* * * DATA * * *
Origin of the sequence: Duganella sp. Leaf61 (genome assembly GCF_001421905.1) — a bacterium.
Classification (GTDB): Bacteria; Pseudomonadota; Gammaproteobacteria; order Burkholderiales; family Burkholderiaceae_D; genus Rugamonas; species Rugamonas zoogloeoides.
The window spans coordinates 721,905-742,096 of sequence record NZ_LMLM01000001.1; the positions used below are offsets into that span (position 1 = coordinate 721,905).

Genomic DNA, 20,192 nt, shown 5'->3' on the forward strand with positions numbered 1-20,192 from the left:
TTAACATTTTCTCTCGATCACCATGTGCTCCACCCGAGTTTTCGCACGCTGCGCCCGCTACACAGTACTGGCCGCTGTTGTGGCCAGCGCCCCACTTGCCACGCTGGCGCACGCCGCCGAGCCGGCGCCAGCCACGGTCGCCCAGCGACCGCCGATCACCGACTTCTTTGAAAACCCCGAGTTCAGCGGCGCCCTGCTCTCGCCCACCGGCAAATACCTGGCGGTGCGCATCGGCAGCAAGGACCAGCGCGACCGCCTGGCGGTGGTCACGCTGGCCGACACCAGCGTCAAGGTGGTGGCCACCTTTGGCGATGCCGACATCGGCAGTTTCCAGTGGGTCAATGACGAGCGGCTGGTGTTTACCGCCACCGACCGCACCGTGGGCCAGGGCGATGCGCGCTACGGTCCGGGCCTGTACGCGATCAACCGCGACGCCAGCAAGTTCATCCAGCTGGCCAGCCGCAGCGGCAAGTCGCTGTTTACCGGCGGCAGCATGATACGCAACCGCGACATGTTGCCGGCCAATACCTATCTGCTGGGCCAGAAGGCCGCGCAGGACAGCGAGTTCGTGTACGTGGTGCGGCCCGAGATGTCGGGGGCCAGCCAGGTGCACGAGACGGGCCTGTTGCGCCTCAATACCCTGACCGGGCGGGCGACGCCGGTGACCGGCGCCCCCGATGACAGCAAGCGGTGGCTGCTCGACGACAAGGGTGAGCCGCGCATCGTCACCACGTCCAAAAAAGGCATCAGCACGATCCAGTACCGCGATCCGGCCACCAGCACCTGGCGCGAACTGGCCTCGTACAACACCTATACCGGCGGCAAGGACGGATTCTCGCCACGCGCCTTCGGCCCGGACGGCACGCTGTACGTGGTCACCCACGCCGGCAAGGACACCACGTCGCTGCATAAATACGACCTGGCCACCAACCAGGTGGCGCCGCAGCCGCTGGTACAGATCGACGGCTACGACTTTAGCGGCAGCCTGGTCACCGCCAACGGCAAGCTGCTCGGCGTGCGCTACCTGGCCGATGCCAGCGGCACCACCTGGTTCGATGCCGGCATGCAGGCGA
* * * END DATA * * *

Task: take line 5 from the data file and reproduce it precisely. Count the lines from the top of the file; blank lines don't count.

TTAACATTTTCTCTCGATCACCATGTGCTCCACCCGAGTTTTCGCACGCTGCGCCCGCTACACAGTACTGGCCGCTGTTGTGGCCAGCGCCCCACTTGCCACGCTGGCGCACGCCGCCGAGCCGGCGCCAGCCACGGTCGCCCAGCGACCGCCGATCACCGACTTCTTTGAAAACCCCGAGTTCAGCGGCGCCCTGCTCTCGCCCACCGGCAAATACCTGGCGGTGCGCATCGGCAGCAAGGACCAGCGCGACCGCCTGGCGGTGGTCACGCTGGCCGACACCAGCGTCAAGGTGGTGGCCACCTTTGGCGATGCCGACATCGGCAGTTTCCAGTGGGTCAATGACGAGCGGCTGGTGTTTACCGCCACCGACCGCACCGTGGGCCAGGGCGATGCGCGCTACGGTCCGGGCCTGTACGCGATCAACCGCGACGCCAGCAAGTTCATCCAGCTGGCCAGCCGCAGCGGCAAGTCGCTGTTTACCGGCGGCAGCATGATACGCAACCGCGACATGTTGCCGGCCAATACCTATCTGCTGGGCCAGAAGGCCGCGCAGGACAGCGAGTTCGTGTACGTGGTGCGGCCCGAGATGTCGGGGGCCAGCCAGGTGCACGAGACGGGCCTGTTGCGCCTCAATACCCTGACCGGGCGGGCGACGCCGGTGACCGGCGCCCCCGATGACAGCAAGCGGTGGCTGCTCGACGACAAGGGTGAGCCGCGCATCGTCACCACGTCCAAAAAAGGCATCAGCACGATCCAGTACCGCGATCCGGCCACCAGCACCTGGCGCGAACTGGCCTCGTACAACACCTATACCGGCGGCAAGGACGGATTCTCGCCACGCGCCTTCGGCCCGGACGGCACGCTGTACGTGGTCACCCACGCCGGCAAGGACACCACGTCGCTGCATAAATACGACCTGGCCACCAACCAGGTGGCGCCGCAGCCGCTGGTACAGATCGACGGCTACGACTTTAGCGGCAGCCTGGTCACCGCCAACGGCAAGCTGCTCGGCGTGCGCTACCTGGCCGATGCCAGCGGCACCACCTGGTTCGATGCCGGCATGCAGGCGA